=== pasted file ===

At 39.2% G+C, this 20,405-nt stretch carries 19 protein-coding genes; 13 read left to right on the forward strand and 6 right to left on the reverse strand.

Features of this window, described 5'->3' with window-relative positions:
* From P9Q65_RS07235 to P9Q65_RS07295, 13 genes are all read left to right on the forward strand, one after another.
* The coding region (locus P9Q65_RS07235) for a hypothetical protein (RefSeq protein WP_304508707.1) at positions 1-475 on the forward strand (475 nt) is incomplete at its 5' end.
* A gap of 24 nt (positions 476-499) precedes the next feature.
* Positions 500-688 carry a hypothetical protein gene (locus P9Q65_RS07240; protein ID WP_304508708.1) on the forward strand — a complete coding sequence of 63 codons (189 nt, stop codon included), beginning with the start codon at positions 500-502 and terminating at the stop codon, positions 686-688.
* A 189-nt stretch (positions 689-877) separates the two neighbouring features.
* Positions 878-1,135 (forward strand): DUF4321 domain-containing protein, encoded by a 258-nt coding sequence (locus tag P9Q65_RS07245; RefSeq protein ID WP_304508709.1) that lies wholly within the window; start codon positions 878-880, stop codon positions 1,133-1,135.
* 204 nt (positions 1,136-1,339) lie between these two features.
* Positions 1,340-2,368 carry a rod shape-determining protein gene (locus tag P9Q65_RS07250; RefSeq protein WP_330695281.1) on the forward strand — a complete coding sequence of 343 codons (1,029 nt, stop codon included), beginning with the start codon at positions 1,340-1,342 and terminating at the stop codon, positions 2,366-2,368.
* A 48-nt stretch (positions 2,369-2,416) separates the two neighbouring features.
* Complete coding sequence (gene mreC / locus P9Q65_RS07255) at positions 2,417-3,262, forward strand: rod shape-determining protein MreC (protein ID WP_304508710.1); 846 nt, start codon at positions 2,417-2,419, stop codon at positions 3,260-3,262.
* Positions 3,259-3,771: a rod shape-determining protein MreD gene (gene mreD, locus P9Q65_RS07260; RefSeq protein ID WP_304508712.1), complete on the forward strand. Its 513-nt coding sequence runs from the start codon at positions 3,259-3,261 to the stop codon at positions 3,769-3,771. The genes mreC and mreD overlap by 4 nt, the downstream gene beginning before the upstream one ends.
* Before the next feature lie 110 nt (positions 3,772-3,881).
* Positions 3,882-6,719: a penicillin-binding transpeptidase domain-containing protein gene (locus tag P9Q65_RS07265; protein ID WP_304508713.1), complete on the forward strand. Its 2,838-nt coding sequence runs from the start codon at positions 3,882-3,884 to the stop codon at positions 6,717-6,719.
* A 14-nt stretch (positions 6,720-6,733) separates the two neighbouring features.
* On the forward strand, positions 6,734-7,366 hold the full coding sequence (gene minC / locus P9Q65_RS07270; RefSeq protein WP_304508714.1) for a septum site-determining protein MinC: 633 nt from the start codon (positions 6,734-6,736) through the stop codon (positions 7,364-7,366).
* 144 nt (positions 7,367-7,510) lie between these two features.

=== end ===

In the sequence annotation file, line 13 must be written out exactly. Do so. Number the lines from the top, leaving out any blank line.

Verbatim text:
* Positions 3,259-3,771: a rod shape-determining protein MreD gene (gene mreD, locus P9Q65_RS07260; RefSeq protein ID WP_304508712.1), complete on the forward strand. Its 513-nt coding sequence runs from the start codon at positions 3,259-3,261 to the stop codon at positions 3,769-3,771. The genes mreC and mreD overlap by 4 nt, the downstream gene beginning before the upstream one ends.